(If I may interject here, and I may, I did a lecture years ago about Rewriting vs Revision, my point being that rewriting has to do with the big stuff–character, plot, theme, etc., whereas revision has to do with more detailed things such as word choice, sentence structure, diction and grammar.)

So anyway, it was a cool lecture.  And you could take one of his questions, answer it, and use it for the beginning of either a fiction or non-fiction (memoir) piece.   Take my favorite question, listed above and play with it:  what is the best day of your life so far?

And then report back and let us know what happened.  Also, feel free to share why you write.  If you know.

*I wrote about my friend Linda's lecture on conflict yesterday.  You can read it here.

 

Photo by christg.

Writing Process 3: Rewriting

This is part four of a continuing series of the writing process.  For the previous articles in the series, see the end of this post.

What's there to say about rewriting? You just get in there and do it, right? So what's there to write about?

Well, plenty.  For starters, let me make one thing clear: I make a distinction between rewriting and revising. 

Rewriting is what you do after you've written a rough or discovery draft, glumping everything onto the page.  You've written the rough draft, which is you figuring out the story for yourself.  And now you have to figure out best to present the story to your readers.  So you work on things like character arcs and ways to show theme and plot.  

Revising is what you do after you've rewritten that first draft a gazillion times and finally feel you've gotten all the big picture stuff down pat.  Revising has to do with word choice and making sure you have lots of different kinds of sentence structures, and grammar and punctuation.  (And its the subject of next Monday's post.)

So, here's the deal about rewriting: at first, its hard.  Because at first, especially when working on a long project, there's puzzlement about how to find a way back into your work.  The logical place to start is with reading it again, but that can be confusing, also.  Because, what are you supposed to be looking for while reading? How do you know what to change?

This is when giving your rough draft to trusted readers  (critique group or a mentor) can be incredibly helpful, because they can give you a starting point.  But what if you don't have access to such readers? Or if you're simply unwilling to yet show your draft to anybody(which is your right–follow your intuition about when to share)?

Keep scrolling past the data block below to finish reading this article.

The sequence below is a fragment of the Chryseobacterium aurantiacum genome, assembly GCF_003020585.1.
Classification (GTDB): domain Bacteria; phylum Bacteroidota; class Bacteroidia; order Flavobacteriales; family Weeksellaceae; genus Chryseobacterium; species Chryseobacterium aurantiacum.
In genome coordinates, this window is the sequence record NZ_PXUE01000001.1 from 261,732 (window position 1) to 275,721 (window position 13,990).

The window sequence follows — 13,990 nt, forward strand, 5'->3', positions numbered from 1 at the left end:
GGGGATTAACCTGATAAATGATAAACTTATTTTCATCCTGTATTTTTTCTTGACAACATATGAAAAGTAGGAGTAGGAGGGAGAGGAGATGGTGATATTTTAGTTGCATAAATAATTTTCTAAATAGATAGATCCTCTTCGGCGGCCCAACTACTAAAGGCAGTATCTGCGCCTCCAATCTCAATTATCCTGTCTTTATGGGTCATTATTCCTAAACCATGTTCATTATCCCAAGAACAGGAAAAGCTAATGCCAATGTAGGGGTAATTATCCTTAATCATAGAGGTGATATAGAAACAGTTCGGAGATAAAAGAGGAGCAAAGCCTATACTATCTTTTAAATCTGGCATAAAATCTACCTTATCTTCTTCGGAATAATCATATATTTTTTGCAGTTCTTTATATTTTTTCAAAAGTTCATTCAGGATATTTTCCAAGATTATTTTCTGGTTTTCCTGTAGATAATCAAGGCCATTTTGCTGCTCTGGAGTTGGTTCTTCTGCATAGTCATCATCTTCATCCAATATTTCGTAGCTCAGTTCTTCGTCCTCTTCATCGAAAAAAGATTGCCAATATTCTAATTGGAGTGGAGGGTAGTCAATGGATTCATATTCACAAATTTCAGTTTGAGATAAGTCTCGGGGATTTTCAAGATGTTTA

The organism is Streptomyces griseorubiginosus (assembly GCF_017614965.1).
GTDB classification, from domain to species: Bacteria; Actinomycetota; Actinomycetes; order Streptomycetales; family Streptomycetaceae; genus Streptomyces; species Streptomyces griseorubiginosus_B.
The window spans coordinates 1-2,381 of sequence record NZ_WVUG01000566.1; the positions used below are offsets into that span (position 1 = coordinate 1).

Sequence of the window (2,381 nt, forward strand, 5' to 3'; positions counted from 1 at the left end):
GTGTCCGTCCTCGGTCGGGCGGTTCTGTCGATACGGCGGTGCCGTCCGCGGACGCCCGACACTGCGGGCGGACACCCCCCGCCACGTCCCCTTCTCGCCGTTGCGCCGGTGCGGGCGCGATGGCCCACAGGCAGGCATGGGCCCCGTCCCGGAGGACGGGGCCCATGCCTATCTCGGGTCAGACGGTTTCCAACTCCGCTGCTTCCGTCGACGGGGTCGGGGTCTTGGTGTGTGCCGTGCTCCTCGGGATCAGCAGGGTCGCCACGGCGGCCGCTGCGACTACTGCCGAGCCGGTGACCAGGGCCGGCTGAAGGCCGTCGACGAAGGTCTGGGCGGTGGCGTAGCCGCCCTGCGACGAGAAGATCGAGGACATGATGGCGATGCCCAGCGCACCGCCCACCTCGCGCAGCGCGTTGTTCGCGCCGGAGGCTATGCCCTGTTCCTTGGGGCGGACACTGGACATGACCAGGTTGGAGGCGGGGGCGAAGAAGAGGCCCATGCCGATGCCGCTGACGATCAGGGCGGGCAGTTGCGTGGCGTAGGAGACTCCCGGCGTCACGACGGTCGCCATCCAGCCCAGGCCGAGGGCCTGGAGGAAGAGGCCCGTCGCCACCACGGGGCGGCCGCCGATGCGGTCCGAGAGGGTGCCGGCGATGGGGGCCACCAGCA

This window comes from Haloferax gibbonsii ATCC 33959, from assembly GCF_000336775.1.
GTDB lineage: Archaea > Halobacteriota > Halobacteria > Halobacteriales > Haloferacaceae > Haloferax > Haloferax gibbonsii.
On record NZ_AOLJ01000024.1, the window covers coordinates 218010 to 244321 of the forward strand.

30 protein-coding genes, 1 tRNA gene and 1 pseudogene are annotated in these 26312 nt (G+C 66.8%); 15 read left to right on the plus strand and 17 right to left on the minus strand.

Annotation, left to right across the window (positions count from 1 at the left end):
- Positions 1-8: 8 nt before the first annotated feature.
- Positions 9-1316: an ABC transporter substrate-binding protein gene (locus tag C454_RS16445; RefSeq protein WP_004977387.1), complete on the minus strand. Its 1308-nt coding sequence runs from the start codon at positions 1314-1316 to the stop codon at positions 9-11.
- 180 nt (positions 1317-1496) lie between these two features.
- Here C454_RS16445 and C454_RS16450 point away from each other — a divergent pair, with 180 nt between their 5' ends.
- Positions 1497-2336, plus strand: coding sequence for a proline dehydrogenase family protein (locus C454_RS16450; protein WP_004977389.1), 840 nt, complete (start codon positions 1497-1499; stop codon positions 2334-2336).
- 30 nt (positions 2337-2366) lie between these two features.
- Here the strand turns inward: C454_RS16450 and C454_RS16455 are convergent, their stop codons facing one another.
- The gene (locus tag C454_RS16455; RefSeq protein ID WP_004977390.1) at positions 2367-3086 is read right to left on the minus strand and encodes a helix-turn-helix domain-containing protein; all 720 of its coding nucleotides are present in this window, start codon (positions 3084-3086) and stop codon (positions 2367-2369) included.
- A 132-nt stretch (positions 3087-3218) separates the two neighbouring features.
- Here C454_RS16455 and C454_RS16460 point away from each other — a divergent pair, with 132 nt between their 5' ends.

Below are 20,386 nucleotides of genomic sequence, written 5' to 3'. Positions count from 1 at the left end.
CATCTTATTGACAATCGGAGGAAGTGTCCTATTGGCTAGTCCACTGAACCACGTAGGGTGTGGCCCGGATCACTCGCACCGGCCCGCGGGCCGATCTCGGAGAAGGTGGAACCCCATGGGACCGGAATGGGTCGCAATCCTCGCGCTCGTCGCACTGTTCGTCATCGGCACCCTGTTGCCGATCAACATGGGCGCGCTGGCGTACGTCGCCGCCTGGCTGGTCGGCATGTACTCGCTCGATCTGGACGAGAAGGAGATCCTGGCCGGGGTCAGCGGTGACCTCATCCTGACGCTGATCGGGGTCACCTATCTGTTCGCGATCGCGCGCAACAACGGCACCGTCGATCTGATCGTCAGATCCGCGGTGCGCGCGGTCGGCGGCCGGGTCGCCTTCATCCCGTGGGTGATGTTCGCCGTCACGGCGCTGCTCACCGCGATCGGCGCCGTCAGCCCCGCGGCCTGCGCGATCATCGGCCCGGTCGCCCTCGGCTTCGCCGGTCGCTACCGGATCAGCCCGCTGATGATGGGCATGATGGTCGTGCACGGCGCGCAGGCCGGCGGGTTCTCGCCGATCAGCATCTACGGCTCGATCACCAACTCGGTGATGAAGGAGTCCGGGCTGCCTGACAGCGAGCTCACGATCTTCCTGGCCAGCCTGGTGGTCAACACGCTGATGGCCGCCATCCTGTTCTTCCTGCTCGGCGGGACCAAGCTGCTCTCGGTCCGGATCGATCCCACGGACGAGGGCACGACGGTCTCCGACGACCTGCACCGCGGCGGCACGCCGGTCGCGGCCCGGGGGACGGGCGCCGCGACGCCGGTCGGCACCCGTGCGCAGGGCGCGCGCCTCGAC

Here are a few tips:

1. Begin with reading.  Because, really, you've got to go back to the beginning and remind yourself of how it all starts.  I don't know about you, but by the time I've written some 350-odd pages, I have a hard time remembering every single nuance of the start.  Or even the middle.  So, print out  your manuscript, grab a pen and notebook, and go sit in your favorite chair.  The one where you sit to read books (of the sort written by other people).  Read through your manuscript and take notes.

2. Find a way in.  Your entry point might be something you notice about a character–how, for instance, he talks about his desire to become king in chapter 10 but really needs to inform the reader of this vital point a bit earlier.  Or maybe you realize that a crucial plot point is misplaced.  Or perhaps it is something small, like a description that you think could be rewritten.

3. Expand on your notes.  When you're finished reading the draft, go back over the notes you took.  Between the notes and the reading of your draft, you should now have a better idea of things you want to work on.  Turn your notes into a plan for rewriting, even if its just a to-do list.  This will help you enormously.

4.  Look for places to go deeper.   Rewriting is most often a process of adding to, not removing, contrary to popular opinion.  Far and away the biggest problem I see in scenes is that they are not developed enough.   There's not enough description, not enough scene-setting, not enough of the viewpoint character's thoughts.  As an experiment, choose a paragraph at random from your draft and pull it apart and add to it. You might hear this referred to as unpacking.

5.  Remember that rewriting begets more rewriting.  Because once you've changed certain areas of the story, other areas are revealed.  You've gotten the character arcs straightened out, so now the parts of the plot that need work are evident.  And so on. 

Those are my tips. By the way, an excellent book to use as a guide for rewriting a novel is: Writing The Breakout Novel Workbook, by Donald Maass.  (The companion book is Writing The Breakout Novel, but I don't find it as helpful.) Another, more general title, is The Artful Edit, by Susan Bell.

What are you best tips for approaching the rewrite?  Do you find any books especially helpful?

Previous Posts

The Writing Process, Again

5 Guidelines for Critiquing the Rough/Discovery Draft

Writing Process: The Three Ps of Glumping

The Value of (Groan) Structure

Structure_building_sunset_237219_l So, it was a weekend spent mostly away from the computer.  Two days spent celebrating my birthday with family and friends.

And suddenly it is Monday morning again.  Besides numerous manuscripts to read for people and a bunch of unfinished assignments, there's the novel rewrite to get back to once again.  And despite the fact that I'm feeling just the tiniest bit unfocused this morning, I am on it.  No really, I am.  On it.